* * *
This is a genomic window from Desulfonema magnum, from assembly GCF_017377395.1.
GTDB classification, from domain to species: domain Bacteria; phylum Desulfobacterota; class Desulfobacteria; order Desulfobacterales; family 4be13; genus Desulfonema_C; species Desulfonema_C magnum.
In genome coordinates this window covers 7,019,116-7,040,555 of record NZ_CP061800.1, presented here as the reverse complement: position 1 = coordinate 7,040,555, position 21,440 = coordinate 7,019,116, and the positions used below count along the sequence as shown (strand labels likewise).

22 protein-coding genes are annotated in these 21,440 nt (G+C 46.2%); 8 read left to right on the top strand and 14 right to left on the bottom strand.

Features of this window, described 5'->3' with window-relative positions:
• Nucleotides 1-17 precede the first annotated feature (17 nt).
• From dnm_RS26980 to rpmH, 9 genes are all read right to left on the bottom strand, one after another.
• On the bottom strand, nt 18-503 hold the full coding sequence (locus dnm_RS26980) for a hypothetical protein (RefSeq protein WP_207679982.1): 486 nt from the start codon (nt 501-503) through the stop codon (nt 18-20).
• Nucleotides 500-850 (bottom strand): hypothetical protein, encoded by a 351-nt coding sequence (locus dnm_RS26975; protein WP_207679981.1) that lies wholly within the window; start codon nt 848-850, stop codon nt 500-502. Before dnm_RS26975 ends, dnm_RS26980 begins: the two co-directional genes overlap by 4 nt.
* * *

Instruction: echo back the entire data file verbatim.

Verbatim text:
This is a genomic window from Desulfonema magnum, from assembly GCF_017377395.1.
GTDB classification, from domain to species: domain Bacteria; phylum Desulfobacterota; class Desulfobacteria; order Desulfobacterales; family 4be13; genus Desulfonema_C; species Desulfonema_C magnum.
In genome coordinates this window covers 7,019,116-7,040,555 of record NZ_CP061800.1, presented here as the reverse complement: position 1 = coordinate 7,040,555, position 21,440 = coordinate 7,019,116, and the positions used below count along the sequence as shown (strand labels likewise).

22 protein-coding genes are annotated in these 21,440 nt (G+C 46.2%); 8 read left to right on the top strand and 14 right to left on the bottom strand.

Features of this window, described 5'->3' with window-relative positions:
• Nucleotides 1-17 precede the first annotated feature (17 nt).
• From dnm_RS26980 to rpmH, 9 genes are all read right to left on the bottom strand, one after another.
• On the bottom strand, nt 18-503 hold the full coding sequence (locus dnm_RS26980) for a hypothetical protein (RefSeq protein WP_207679982.1): 486 nt from the start codon (nt 501-503) through the stop codon (nt 18-20).
• Nucleotides 500-850 (bottom strand): hypothetical protein, encoded by a 351-nt coding sequence (locus dnm_RS26975; protein WP_207679981.1) that lies wholly within the window; start codon nt 848-850, stop codon nt 500-502. Before dnm_RS26975 ends, dnm_RS26980 begins: the two co-directional genes overlap by 4 nt.